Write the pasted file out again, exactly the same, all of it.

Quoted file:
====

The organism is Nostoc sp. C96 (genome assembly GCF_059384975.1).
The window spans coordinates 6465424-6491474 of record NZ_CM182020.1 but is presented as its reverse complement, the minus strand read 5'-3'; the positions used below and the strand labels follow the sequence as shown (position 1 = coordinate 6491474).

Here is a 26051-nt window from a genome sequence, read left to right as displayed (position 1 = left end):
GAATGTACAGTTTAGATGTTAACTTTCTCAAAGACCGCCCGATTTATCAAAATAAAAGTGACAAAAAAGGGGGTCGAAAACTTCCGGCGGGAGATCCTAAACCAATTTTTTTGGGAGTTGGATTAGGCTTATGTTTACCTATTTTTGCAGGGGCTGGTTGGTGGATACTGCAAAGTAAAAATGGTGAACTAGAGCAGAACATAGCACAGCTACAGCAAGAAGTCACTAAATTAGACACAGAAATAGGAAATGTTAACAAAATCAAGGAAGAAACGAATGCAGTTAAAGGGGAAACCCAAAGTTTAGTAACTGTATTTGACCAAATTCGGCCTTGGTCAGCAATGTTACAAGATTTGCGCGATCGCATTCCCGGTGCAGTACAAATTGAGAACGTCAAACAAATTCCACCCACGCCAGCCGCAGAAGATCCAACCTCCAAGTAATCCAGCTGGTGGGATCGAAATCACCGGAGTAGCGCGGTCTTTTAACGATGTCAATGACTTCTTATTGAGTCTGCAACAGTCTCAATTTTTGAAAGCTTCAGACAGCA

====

The organism is Nostoc sp. C96 (genome assembly GCF_059384975.1).
The window spans coordinates 6465424-6491474 of record NZ_CM182020.1 but is presented as its reverse complement, the minus strand read 5'-3'; the positions used below and the strand labels follow the sequence as shown (position 1 = coordinate 6491474).

Here is a 26051-nt window from a genome sequence, read left to right as displayed (position 1 = left end):
GAATGTACAGTTTAGATGTTAACTTTCTCAAAGACCGCCCGATTTATCAAAATAAAAGTGACAAAAAAGGGGGTCGAAAACTTCCGGCGGGAGATCCTAAACCAATTTTTTTGGGAGTTGGATTAGGCTTATGTTTACCTATTTTTGCAGGGGCTGGTTGGTGGATACTGCAAAGTAAAAATGGTGAACTAGAGCAGAACATAGCACAGCTACAGCAAGAAGTCACTAAATTAGACACAGAAATAGGAAATGTTAACAAAATCAAGGAAGAAACGAATGCAGTTAAAGGGGAAACCCAAAGTTTAGTAACTGTATTTGACCAAATTCGGCCTTGGTCAGCAATGTTACAAGATTTGCGCGATCGCATTCCCGGTGCAGTACAAATTGAGAACGTCAAACAAATTCCACCCACGCCAGCCGCAGAAGATCCAACCTCCAAGTAATCCAGCTGGTGGGATCGAAATCACCGGAGTAGCGCGGTCTTTTAACGATGTCAATGACTTCTTATTGAGTCTGCAACAGTCTCAATTTTTGAAAGCTTCAGACAGCA